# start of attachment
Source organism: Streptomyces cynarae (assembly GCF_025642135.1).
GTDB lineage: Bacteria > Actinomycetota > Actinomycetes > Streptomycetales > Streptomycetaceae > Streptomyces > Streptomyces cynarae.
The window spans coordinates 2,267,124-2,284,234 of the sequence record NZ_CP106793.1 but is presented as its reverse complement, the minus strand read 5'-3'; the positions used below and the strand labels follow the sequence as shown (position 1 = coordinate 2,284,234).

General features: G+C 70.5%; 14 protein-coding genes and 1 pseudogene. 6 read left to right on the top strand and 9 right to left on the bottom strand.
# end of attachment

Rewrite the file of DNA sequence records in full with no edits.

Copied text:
Source organism: Streptomyces cynarae (assembly GCF_025642135.1).
GTDB lineage: Bacteria > Actinomycetota > Actinomycetes > Streptomycetales > Streptomycetaceae > Streptomyces > Streptomyces cynarae.
The window spans coordinates 2,267,124-2,284,234 of the sequence record NZ_CP106793.1 but is presented as its reverse complement, the minus strand read 5'-3'; the positions used below and the strand labels follow the sequence as shown (position 1 = coordinate 2,284,234).

General features: G+C 70.5%; 14 protein-coding genes and 1 pseudogene. 6 read left to right on the top strand and 9 right to left on the bottom strand.